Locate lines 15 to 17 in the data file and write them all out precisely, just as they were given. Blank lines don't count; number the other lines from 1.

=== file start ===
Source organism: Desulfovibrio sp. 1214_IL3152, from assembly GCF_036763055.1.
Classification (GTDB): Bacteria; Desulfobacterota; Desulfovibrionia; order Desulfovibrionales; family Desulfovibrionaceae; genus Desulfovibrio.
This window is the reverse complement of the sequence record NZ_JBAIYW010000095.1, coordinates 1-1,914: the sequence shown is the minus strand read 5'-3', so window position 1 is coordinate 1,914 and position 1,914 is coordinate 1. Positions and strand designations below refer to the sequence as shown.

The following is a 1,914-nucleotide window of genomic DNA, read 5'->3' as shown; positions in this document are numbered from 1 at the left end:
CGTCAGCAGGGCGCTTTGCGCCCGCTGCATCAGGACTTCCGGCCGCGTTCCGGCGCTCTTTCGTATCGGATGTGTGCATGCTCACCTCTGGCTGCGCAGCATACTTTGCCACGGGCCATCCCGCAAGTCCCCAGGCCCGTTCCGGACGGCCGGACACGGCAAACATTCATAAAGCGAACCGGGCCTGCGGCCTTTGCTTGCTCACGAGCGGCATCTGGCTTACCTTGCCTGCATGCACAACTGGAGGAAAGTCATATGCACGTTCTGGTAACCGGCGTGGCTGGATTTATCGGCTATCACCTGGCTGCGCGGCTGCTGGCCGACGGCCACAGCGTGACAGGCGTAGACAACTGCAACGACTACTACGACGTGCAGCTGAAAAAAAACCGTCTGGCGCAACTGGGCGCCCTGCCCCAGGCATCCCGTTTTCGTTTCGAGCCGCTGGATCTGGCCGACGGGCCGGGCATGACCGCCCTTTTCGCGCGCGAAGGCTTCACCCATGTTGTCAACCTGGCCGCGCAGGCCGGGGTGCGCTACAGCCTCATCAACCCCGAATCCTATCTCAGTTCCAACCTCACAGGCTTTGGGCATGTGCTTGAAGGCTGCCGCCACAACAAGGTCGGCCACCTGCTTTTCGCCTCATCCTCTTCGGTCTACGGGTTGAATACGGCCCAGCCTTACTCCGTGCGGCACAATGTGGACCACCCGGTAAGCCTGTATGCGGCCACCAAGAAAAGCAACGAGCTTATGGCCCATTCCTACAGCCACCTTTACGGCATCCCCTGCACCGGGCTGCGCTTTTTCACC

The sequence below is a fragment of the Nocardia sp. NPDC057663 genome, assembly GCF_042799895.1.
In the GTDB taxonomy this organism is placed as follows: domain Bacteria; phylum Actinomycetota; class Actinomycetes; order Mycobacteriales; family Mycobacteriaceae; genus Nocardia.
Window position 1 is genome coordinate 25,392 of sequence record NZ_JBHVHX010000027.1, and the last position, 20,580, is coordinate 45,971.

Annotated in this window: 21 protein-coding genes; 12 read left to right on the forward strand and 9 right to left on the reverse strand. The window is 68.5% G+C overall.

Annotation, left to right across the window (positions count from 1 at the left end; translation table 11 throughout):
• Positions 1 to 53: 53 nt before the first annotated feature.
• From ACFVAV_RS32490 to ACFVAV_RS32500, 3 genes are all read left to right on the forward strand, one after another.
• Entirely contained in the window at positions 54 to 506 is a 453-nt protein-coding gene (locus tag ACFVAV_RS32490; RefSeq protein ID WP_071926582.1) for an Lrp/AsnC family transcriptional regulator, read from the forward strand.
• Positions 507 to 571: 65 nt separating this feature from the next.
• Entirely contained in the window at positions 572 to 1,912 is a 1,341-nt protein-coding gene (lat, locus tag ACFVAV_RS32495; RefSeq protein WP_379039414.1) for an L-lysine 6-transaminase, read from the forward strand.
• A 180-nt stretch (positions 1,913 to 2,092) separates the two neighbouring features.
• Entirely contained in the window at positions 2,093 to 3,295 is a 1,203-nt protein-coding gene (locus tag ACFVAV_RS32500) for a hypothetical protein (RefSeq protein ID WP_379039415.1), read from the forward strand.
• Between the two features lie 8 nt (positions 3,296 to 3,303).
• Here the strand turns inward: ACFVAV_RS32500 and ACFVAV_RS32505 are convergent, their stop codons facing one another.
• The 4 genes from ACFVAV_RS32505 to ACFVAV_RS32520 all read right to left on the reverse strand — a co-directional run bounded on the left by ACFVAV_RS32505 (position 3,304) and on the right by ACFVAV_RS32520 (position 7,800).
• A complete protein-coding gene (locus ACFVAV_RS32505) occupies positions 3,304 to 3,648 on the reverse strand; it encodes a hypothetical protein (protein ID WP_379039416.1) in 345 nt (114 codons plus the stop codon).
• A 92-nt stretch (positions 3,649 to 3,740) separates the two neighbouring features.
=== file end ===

• Entirely contained in the window at positions 572 to 1,912 is a 1,341-nt protein-coding gene (lat, locus tag ACFVAV_RS32495; RefSeq protein WP_379039414.1) for an L-lysine 6-transaminase, read from the forward strand.
• A 180-nt stretch (positions 1,913 to 2,092) separates the two neighbouring features.
• Entirely contained in the window at positions 2,093 to 3,295 is a 1,203-nt protein-coding gene (locus tag ACFVAV_RS32500) for a hypothetical protein (RefSeq protein ID WP_379039415.1), read from the forward strand.